Needless to Say
OUCH, SAYS SEPTEMBER. It's bad enough to have breasts, all fibrous and calcified, but for them to ache, calendrically, doesn't seem fair.
It's not, I reply, discarding my empathy like the nine of clubs when I'm certain she's holding nines. But it could be worse, couldn't it? If the moon were less predictable, then you'd worry every time, not knowing. You'd be like the first railroad bridge across the Mississippi and here's the Effie Afton bearing down, its pilot house like a dark, undiagnosed tumor. I mean, we're talking years of medical mimicry here, blame and argument, hearings in Congress. Next thing you know, there are more barges than you can shake a stick at and your body's no longer yours. Your breasts are in someone else's hands.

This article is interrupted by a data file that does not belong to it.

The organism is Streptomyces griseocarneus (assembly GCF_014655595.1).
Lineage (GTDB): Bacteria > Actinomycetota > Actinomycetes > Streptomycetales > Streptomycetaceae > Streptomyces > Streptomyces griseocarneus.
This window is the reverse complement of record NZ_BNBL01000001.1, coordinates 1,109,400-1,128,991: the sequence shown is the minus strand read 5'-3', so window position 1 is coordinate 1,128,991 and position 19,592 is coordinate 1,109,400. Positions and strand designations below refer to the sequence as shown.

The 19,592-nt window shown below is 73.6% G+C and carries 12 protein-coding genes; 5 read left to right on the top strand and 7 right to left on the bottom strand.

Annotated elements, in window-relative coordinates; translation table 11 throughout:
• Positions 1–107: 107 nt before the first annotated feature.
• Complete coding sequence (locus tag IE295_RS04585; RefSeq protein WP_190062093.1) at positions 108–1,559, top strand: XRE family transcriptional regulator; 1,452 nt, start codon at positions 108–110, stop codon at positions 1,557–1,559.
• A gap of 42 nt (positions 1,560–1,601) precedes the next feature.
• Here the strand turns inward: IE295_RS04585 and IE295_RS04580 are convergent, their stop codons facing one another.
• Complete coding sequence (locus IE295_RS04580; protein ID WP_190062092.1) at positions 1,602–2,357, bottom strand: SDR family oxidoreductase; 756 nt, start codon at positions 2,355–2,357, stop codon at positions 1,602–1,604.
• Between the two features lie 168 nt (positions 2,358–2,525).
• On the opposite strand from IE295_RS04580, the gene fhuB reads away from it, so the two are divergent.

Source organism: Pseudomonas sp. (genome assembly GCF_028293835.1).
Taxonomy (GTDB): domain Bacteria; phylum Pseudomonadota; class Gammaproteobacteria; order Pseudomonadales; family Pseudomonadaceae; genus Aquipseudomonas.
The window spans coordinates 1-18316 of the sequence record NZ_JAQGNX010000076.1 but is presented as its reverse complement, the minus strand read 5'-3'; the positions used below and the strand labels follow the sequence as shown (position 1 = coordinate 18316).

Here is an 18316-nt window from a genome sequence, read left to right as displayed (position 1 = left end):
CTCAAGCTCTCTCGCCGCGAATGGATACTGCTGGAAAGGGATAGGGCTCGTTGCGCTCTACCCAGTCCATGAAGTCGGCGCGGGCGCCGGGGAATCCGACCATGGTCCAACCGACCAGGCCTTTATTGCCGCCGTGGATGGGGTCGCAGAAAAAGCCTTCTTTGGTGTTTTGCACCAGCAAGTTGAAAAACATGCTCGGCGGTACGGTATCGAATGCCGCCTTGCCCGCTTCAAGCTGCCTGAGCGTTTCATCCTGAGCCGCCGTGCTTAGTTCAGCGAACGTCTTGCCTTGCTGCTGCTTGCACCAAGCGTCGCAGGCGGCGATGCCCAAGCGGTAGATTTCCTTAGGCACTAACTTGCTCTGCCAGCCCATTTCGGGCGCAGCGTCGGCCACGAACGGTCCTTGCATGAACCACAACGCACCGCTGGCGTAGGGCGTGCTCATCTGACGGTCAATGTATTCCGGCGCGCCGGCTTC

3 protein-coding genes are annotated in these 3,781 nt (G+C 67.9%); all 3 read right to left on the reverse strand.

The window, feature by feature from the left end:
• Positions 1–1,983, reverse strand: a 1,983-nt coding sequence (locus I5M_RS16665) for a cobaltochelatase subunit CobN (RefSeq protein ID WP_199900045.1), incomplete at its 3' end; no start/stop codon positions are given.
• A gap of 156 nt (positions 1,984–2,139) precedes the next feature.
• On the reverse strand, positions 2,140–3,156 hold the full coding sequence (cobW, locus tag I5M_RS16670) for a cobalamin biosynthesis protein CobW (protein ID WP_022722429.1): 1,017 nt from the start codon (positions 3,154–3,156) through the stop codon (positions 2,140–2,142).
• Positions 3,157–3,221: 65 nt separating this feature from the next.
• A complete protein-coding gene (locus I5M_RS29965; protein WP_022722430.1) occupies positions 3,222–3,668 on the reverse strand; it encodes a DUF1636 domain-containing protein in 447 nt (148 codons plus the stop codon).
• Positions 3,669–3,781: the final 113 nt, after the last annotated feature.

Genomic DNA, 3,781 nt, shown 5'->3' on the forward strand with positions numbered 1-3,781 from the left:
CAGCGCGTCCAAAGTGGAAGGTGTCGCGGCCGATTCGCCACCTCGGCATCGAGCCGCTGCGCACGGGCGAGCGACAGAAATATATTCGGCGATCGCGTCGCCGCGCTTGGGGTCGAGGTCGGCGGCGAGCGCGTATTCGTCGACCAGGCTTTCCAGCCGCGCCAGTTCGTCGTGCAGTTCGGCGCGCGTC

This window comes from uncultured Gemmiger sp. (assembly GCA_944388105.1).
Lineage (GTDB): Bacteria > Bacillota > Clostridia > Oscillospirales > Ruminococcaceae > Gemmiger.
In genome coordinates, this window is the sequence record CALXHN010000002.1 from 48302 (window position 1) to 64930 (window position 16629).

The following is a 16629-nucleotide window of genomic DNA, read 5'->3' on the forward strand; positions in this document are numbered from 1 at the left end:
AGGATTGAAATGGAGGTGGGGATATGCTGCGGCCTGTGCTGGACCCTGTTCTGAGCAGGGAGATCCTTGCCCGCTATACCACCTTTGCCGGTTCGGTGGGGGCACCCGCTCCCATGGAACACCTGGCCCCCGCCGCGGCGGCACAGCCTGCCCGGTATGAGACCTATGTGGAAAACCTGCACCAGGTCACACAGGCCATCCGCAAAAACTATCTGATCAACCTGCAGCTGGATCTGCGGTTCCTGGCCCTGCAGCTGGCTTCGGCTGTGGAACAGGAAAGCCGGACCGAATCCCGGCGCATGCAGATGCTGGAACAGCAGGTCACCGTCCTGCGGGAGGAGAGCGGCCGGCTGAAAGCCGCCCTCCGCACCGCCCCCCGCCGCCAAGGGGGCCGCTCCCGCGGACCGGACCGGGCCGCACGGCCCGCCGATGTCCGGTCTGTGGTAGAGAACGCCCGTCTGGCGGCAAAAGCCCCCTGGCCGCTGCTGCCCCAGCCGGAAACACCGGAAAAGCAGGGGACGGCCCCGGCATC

Ouch, says September, redundantly.
Ouch is right, I say. Gin.
Phillip Sterling's most recent books include "Amateur Husbandry," a series of micro-fictions narrated by the domestic partner of a yellow horse (Mayapple 2019) and "Short on Days," a series of February aubades, released from Main Street Rag in June 2020, after several months of quarantine.